I think it’s more likely a problem with the way the homogenization algorithm works.

      • Sam Taylor says:

        > when I was trying to prove GISS wrong, incidentally

        So you weren’t trying to get the best result, just obtain a different one? And you expect me to believe there was no bias in your data selection? I know that accusations of cherry picking run rampant, but come on.

        > Do you have a theory?

        No, because I don’t accept your assertion that the warming is introduced by the algorithms and believe your analysis is fairly unsophisticated and probably faulty.

        As it stands, most of the homogenisation algorithms have been put through the wringer much more thoroughly than your method, and tested on many more trial datasets, I mean they don’t just do these things blind. Until you can claim a similar level of robustness, and demonstrate that your analysis is free of sources of bias and systemic error, I’m firmly in their corner.

      • Sam Taylor says:

        Additionally, since your method is another form of data processing, how about putting the entire, uneditied, raw data series on those graphs for comparison with both time series?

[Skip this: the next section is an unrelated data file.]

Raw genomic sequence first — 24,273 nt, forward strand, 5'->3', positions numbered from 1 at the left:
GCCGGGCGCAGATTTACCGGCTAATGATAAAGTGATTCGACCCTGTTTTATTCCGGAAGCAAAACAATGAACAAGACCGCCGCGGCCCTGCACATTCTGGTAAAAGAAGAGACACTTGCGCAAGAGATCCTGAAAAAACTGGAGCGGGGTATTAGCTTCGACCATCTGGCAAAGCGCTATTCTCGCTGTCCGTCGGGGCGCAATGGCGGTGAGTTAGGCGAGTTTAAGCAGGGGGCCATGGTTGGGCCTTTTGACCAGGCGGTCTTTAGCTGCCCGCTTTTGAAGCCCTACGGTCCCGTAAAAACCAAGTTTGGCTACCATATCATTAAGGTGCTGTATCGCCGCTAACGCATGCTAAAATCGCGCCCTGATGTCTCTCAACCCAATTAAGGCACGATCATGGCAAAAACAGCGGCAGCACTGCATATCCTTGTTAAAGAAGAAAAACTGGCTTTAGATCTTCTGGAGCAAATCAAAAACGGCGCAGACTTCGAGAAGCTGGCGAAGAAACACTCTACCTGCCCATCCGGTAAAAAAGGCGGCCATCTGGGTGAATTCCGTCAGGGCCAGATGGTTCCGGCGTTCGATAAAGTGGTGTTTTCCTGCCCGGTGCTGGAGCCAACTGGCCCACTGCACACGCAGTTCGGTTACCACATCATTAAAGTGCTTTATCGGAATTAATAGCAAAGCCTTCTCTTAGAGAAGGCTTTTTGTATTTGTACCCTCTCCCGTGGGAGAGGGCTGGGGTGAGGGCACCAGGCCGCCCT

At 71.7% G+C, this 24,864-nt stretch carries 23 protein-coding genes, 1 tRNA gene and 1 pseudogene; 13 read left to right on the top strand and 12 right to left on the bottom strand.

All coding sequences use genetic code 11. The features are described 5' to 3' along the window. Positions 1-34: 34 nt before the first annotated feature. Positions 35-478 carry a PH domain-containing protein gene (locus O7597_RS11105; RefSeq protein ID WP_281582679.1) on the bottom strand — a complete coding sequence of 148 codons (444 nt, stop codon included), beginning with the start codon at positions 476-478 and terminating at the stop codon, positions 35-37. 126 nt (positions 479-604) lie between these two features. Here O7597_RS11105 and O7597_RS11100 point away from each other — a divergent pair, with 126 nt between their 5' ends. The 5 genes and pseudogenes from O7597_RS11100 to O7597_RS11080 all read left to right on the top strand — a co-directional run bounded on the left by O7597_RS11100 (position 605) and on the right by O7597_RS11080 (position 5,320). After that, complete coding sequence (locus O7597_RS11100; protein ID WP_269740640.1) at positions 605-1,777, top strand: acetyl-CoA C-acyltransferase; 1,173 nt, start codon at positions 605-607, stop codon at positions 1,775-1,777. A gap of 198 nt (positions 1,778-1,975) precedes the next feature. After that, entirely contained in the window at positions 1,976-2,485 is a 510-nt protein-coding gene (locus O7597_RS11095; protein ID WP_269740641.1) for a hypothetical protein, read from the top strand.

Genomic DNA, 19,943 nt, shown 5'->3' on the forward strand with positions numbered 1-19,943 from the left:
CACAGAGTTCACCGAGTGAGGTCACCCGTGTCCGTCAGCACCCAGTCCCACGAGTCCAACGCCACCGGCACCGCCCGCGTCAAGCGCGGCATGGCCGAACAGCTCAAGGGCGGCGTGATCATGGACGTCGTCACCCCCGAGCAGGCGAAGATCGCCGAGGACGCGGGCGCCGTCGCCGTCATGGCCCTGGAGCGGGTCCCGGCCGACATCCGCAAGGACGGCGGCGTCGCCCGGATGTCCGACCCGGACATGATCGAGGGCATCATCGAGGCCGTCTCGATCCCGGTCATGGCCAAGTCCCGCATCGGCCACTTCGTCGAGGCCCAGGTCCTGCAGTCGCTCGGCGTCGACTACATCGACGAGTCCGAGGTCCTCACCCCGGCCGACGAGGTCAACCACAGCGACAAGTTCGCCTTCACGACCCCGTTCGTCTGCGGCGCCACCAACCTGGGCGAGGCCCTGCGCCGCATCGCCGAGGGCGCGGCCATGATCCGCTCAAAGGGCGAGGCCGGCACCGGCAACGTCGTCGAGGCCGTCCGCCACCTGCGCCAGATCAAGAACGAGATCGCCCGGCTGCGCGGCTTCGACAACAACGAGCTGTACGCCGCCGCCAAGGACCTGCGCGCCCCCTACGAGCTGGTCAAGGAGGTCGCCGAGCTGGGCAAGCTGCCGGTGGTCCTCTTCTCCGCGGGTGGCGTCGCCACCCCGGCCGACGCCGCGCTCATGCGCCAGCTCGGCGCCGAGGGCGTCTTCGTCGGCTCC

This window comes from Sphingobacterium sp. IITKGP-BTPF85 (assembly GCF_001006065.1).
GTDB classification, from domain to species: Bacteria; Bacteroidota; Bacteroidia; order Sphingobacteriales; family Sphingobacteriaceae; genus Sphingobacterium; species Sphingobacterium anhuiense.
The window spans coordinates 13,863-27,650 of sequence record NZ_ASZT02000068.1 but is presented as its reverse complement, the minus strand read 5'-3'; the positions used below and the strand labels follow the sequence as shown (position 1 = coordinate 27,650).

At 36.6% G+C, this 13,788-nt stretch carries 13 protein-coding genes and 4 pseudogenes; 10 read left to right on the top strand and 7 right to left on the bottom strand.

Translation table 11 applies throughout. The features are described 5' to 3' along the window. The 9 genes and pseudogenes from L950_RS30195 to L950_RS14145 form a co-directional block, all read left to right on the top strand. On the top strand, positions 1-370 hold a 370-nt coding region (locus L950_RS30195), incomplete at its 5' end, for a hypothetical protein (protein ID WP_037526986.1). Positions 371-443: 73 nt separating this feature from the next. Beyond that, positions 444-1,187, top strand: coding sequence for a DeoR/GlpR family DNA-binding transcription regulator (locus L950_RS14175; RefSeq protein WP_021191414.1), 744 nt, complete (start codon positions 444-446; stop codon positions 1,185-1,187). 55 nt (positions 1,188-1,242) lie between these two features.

• Sam: In reply to this and your other comments, all I’ve done here is document a data bust. I speculate briefly on what might have caused it but freely admit that I don’t know what really did cause it.

          Now I could adopt your suggestions and spend many hours putting the entire unedited raw data series on graphs, running synthetic series through homogenization algorithms and demonstrating to you that my selection procedures really were unbiased etc etc, but by the time I got through the bust would still be there and you would still be arguing that it wasn’t.

          So I’m not going to do that. Instead I’m going to suggest that you go through the data record-by-record yourself, construct your own set of hemispheric time series and show me where I went wrong. See you in a year or two.

  4. A C Osborn says:

    Roger and Euan, if as I suspect Roger has used GISS V2 and his NCDC files from 2010 then I am sorry to say that as interesting and damning as it is, this study is only of academic value as it has ben consigned to history. GISS V3 and the latest NCDC files have moved the “Adjustment” game on a lot further than it was in 2010.
    In fact last year GISS Data was changing on a MONTHLY basis, each iteration of their program was re-writing history. I am not sure if it is still as bad as that.
    NCDC has recently been using very large amounts of Estimated Data , both where there is NO data at all and also where there is perfectly good Raw Data.
    Combining the 2 is giving far larger adjustment even to fairly recent data.
    If you check out the work of Steve Goddard, Paul Homewood and Sunshine Hours during 2014/15 you will get an idea of what I mean.